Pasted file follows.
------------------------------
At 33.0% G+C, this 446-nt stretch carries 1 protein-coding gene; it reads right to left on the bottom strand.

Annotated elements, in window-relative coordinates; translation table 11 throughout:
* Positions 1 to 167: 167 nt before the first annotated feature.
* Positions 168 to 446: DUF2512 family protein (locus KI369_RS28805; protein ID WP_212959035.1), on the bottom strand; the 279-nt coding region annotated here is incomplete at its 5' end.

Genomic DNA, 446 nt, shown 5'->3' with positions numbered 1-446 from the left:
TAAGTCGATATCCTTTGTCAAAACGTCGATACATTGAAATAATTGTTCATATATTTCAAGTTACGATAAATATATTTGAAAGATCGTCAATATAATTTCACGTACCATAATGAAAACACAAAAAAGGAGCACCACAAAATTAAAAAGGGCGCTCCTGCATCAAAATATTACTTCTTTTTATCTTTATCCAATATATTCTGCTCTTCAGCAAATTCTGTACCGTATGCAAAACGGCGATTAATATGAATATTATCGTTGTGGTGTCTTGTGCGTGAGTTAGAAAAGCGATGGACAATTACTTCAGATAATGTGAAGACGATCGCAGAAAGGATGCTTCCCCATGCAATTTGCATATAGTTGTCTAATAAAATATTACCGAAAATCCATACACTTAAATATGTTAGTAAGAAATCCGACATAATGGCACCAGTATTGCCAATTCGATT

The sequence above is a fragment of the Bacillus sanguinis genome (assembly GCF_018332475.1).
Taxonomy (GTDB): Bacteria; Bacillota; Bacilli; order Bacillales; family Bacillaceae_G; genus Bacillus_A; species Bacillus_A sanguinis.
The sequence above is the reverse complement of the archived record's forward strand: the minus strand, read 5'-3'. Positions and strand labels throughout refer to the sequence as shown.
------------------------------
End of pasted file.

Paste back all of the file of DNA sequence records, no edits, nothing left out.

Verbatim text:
At 33.0% G+C, this 446-nt stretch carries 1 protein-coding gene; it reads right to left on the bottom strand.

Annotated elements, in window-relative coordinates; translation table 11 throughout:
* Positions 1 to 167: 167 nt before the first annotated feature.
* Positions 168 to 446: DUF2512 family protein (locus KI369_RS28805; protein ID WP_212959035.1), on the bottom strand; the 279-nt coding region annotated here is incomplete at its 5' end.

Genomic DNA, 446 nt, shown 5'->3' with positions numbered 1-446 from the left:
TAAGTCGATATCCTTTGTCAAAACGTCGATACATTGAAATAATTGTTCATATATTTCAAGTTACGATAAATATATTTGAAAGATCGTCAATATAATTTCACGTACCATAATGAAAACACAAAAAAGGAGCACCACAAAATTAAAAAGGGCGCTCCTGCATCAAAATATTACTTCTTTTTATCTTTATCCAATATATTCTGCTCTTCAGCAAATTCTGTACCGTATGCAAAACGGCGATTAATATGAATATTATCGTTGTGGTGTCTTGTGCGTGAGTTAGAAAAGCGATGGACAATTACTTCAGATAATGTGAAGACGATCGCAGAAAGGATGCTTCCCCATGCAATTTGCATATAGTTGTCTAATAAAATATTACCGAAAATCCATACACTTAAATATGTTAGTAAGAAATCCGACATAATGGCACCAGTATTGCCAATTCGATT

The sequence above is a fragment of the Bacillus sanguinis genome (assembly GCF_018332475.1).
Taxonomy (GTDB): Bacteria; Bacillota; Bacilli; order Bacillales; family Bacillaceae_G; genus Bacillus_A; species Bacillus_A sanguinis.
The sequence above is the reverse complement of the archived record's forward strand: the minus strand, read 5'-3'. Positions and strand labels throughout refer to the sequence as shown.